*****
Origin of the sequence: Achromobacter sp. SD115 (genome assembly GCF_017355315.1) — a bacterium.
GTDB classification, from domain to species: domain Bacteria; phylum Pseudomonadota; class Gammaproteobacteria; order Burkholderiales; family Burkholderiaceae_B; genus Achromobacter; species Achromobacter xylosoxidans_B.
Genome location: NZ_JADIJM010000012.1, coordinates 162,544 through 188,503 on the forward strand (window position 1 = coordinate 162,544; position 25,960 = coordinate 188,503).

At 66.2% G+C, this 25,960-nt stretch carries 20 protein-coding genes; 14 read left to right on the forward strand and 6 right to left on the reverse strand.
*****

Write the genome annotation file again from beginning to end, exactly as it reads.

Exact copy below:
Origin of the sequence: Achromobacter sp. SD115 (genome assembly GCF_017355315.1) — a bacterium.
GTDB classification, from domain to species: domain Bacteria; phylum Pseudomonadota; class Gammaproteobacteria; order Burkholderiales; family Burkholderiaceae_B; genus Achromobacter; species Achromobacter xylosoxidans_B.
Genome location: NZ_JADIJM010000012.1, coordinates 162,544 through 188,503 on the forward strand (window position 1 = coordinate 162,544; position 25,960 = coordinate 188,503).

At 66.2% G+C, this 25,960-nt stretch carries 20 protein-coding genes; 14 read left to right on the forward strand and 6 right to left on the reverse strand.